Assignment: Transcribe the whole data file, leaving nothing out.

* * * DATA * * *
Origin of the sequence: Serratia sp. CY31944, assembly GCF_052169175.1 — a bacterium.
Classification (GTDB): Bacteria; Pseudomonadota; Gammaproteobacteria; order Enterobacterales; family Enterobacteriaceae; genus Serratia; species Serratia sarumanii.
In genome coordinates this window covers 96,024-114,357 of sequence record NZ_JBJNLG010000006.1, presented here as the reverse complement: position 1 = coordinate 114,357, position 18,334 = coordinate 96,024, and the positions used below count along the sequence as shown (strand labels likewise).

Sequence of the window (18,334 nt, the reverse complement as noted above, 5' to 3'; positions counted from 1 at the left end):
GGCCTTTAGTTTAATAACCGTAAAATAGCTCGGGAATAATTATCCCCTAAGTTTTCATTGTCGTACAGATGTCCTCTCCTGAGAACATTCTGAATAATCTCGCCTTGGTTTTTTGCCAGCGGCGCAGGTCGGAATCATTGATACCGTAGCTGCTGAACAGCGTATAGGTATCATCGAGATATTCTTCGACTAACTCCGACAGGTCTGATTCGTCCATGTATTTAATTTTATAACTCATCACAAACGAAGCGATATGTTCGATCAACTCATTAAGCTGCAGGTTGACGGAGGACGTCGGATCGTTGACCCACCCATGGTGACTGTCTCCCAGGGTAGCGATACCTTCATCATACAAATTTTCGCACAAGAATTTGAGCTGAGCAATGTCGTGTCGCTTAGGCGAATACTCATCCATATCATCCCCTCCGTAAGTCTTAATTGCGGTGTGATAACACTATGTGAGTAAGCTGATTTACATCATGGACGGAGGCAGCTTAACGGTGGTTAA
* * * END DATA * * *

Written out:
Origin of the sequence: Serratia sp. CY31944, assembly GCF_052169175.1 — a bacterium.
Classification (GTDB): Bacteria; Pseudomonadota; Gammaproteobacteria; order Enterobacterales; family Enterobacteriaceae; genus Serratia; species Serratia sarumanii.
In genome coordinates this window covers 96,024-114,357 of sequence record NZ_JBJNLG010000006.1, presented here as the reverse complement: position 1 = coordinate 114,357, position 18,334 = coordinate 96,024, and the positions used below count along the sequence as shown (strand labels likewise).

Sequence of the window (18,334 nt, the reverse complement as noted above, 5' to 3'; positions counted from 1 at the left end):
GGCCTTTAGTTTAATAACCGTAAAATAGCTCGGGAATAATTATCCCCTAAGTTTTCATTGTCGTACAGATGTCCTCTCCTGAGAACATTCTGAATAATCTCGCCTTGGTTTTTTGCCAGCGGCGCAGGTCGGAATCATTGATACCGTAGCTGCTGAACAGCGTATAGGTATCATCGAGATATTCTTCGACTAACTCCGACAGGTCTGATTCGTCCATGTATTTAATTTTATAACTCATCACAAACGAAGCGATATGTTCGATCAACTCATTAAGCTGCAGGTTGACGGAGGACGTCGGATCGTTGACCCACCCATGGTGACTGTCTCCCAGGGTAGCGATACCTTCATCATACAAATTTTCGCACAAGAATTTGAGCTGAGCAATGTCGTGTCGCTTAGGCGAATACTCATCCATATCATCCCCTCCGTAAGTCTTAATTGCGGTGTGATAACACTATGTGAGTAAGCTGATTTACATCATGGACGGAGGCAGCTTAACGGTGGTTAA